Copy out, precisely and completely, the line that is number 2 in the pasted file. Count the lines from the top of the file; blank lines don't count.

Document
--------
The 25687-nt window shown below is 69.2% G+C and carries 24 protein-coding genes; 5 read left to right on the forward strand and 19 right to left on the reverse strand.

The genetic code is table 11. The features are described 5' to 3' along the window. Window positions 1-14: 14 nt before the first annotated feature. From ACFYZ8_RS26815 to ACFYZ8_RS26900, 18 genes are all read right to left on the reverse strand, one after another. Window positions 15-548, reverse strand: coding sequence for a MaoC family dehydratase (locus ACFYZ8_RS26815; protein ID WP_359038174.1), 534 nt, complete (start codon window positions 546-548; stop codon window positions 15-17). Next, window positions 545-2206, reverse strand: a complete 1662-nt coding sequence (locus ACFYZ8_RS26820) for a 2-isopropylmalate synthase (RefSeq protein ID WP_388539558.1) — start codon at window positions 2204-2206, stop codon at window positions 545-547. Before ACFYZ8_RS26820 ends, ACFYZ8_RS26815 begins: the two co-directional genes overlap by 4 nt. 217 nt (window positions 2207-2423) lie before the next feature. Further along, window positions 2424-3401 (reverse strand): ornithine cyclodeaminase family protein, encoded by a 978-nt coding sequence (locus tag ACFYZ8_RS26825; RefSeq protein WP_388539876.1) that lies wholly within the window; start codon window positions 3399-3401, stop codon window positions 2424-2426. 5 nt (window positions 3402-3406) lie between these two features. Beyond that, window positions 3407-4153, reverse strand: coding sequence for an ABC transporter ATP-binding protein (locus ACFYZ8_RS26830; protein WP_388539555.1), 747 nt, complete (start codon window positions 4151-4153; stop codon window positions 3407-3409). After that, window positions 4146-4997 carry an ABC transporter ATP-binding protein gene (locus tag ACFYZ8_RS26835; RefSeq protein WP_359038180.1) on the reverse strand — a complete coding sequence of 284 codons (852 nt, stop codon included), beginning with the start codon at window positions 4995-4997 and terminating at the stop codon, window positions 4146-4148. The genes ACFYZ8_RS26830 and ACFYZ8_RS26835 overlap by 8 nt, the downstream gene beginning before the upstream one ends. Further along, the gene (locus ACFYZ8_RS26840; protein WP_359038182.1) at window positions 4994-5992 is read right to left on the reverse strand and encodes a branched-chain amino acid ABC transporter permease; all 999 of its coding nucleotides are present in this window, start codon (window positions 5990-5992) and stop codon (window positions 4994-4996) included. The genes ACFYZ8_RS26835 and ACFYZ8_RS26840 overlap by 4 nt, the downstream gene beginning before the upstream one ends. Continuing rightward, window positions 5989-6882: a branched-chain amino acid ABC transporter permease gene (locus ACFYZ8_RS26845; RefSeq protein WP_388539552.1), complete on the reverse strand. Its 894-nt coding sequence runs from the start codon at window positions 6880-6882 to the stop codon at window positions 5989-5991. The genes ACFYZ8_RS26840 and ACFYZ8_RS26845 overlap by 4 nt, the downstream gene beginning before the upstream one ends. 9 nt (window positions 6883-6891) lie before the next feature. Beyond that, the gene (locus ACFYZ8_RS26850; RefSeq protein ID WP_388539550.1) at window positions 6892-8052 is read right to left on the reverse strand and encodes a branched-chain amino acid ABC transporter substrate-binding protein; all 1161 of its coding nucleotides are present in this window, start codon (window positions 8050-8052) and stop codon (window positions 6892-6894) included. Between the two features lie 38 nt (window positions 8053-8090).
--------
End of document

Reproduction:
The genetic code is table 11. The features are described 5' to 3' along the window. Window positions 1-14: 14 nt before the first annotated feature. From ACFYZ8_RS26815 to ACFYZ8_RS26900, 18 genes are all read right to left on the reverse strand, one after another. Window positions 15-548, reverse strand: coding sequence for a MaoC family dehydratase (locus ACFYZ8_RS26815; protein ID WP_359038174.1), 534 nt, complete (start codon window positions 546-548; stop codon window positions 15-17). Next, window positions 545-2206, reverse strand: a complete 1662-nt coding sequence (locus ACFYZ8_RS26820) for a 2-isopropylmalate synthase (RefSeq protein ID WP_388539558.1) — start codon at window positions 2204-2206, stop codon at window positions 545-547. Before ACFYZ8_RS26820 ends, ACFYZ8_RS26815 begins: the two co-directional genes overlap by 4 nt. 217 nt (window positions 2207-2423) lie before the next feature. Further along, window positions 2424-3401 (reverse strand): ornithine cyclodeaminase family protein, encoded by a 978-nt coding sequence (locus tag ACFYZ8_RS26825; RefSeq protein WP_388539876.1) that lies wholly within the window; start codon window positions 3399-3401, stop codon window positions 2424-2426. 5 nt (window positions 3402-3406) lie between these two features. Beyond that, window positions 3407-4153, reverse strand: coding sequence for an ABC transporter ATP-binding protein (locus ACFYZ8_RS26830; protein WP_388539555.1), 747 nt, complete (start codon window positions 4151-4153; stop codon window positions 3407-3409). After that, window positions 4146-4997 carry an ABC transporter ATP-binding protein gene (locus tag ACFYZ8_RS26835; RefSeq protein WP_359038180.1) on the reverse strand — a complete coding sequence of 284 codons (852 nt, stop codon included), beginning with the start codon at window positions 4995-4997 and terminating at the stop codon, window positions 4146-4148. The genes ACFYZ8_RS26830 and ACFYZ8_RS26835 overlap by 8 nt, the downstream gene beginning before the upstream one ends. Further along, the gene (locus ACFYZ8_RS26840; protein WP_359038182.1) at window positions 4994-5992 is read right to left on the reverse strand and encodes a branched-chain amino acid ABC transporter permease; all 999 of its coding nucleotides are present in this window, start codon (window positions 5990-5992) and stop codon (window positions 4994-4996) included. The genes ACFYZ8_RS26835 and ACFYZ8_RS26840 overlap by 4 nt, the downstream gene beginning before the upstream one ends. Continuing rightward, window positions 5989-6882: a branched-chain amino acid ABC transporter permease gene (locus ACFYZ8_RS26845; RefSeq protein WP_388539552.1), complete on the reverse strand. Its 894-nt coding sequence runs from the start codon at window positions 6880-6882 to the stop codon at window positions 5989-5991. The genes ACFYZ8_RS26840 and ACFYZ8_RS26845 overlap by 4 nt, the downstream gene beginning before the upstream one ends. 9 nt (window positions 6883-6891) lie before the next feature. Beyond that, the gene (locus ACFYZ8_RS26850; RefSeq protein ID WP_388539550.1) at window positions 6892-8052 is read right to left on the reverse strand and encodes a branched-chain amino acid ABC transporter substrate-binding protein; all 1161 of its coding nucleotides are present in this window, start codon (window positions 8050-8052) and stop codon (window positions 6892-6894) included. Between the two features lie 38 nt (window positions 8053-8090).